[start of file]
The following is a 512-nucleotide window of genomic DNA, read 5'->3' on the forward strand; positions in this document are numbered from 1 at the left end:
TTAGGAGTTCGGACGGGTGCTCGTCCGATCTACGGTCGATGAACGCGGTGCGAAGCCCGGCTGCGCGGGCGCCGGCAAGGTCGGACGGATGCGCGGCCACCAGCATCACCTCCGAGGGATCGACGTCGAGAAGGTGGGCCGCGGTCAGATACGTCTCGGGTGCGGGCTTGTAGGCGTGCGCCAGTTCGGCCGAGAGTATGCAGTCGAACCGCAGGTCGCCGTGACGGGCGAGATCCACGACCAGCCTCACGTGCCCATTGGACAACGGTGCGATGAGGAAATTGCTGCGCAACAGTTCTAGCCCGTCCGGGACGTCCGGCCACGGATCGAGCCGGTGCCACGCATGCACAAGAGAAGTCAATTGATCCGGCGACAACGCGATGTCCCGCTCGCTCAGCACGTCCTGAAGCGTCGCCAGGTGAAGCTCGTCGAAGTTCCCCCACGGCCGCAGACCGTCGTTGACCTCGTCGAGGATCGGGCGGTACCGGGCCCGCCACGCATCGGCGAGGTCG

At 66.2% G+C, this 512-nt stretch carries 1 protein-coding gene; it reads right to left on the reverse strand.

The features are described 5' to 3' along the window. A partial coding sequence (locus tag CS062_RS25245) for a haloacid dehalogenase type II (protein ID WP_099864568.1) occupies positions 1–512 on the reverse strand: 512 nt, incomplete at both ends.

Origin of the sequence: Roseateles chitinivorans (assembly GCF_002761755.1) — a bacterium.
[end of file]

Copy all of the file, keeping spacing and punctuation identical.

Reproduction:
The following is a 512-nucleotide window of genomic DNA, read 5'->3' on the forward strand; positions in this document are numbered from 1 at the left end:
TTAGGAGTTCGGACGGGTGCTCGTCCGATCTACGGTCGATGAACGCGGTGCGAAGCCCGGCTGCGCGGGCGCCGGCAAGGTCGGACGGATGCGCGGCCACCAGCATCACCTCCGAGGGATCGACGTCGAGAAGGTGGGCCGCGGTCAGATACGTCTCGGGTGCGGGCTTGTAGGCGTGCGCCAGTTCGGCCGAGAGTATGCAGTCGAACCGCAGGTCGCCGTGACGGGCGAGATCCACGACCAGCCTCACGTGCCCATTGGACAACGGTGCGATGAGGAAATTGCTGCGCAACAGTTCTAGCCCGTCCGGGACGTCCGGCCACGGATCGAGCCGGTGCCACGCATGCACAAGAGAAGTCAATTGATCCGGCGACAACGCGATGTCCCGCTCGCTCAGCACGTCCTGAAGCGTCGCCAGGTGAAGCTCGTCGAAGTTCCCCCACGGCCGCAGACCGTCGTTGACCTCGTCGAGGATCGGGCGGTACCGGGCCCGCCACGCATCGGCGAGGTCG

At 66.2% G+C, this 512-nt stretch carries 1 protein-coding gene; it reads right to left on the reverse strand.

The features are described 5' to 3' along the window. A partial coding sequence (locus tag CS062_RS25245) for a haloacid dehalogenase type II (protein ID WP_099864568.1) occupies positions 1–512 on the reverse strand: 512 nt, incomplete at both ends.

Origin of the sequence: Roseateles chitinivorans (assembly GCF_002761755.1) — a bacterium.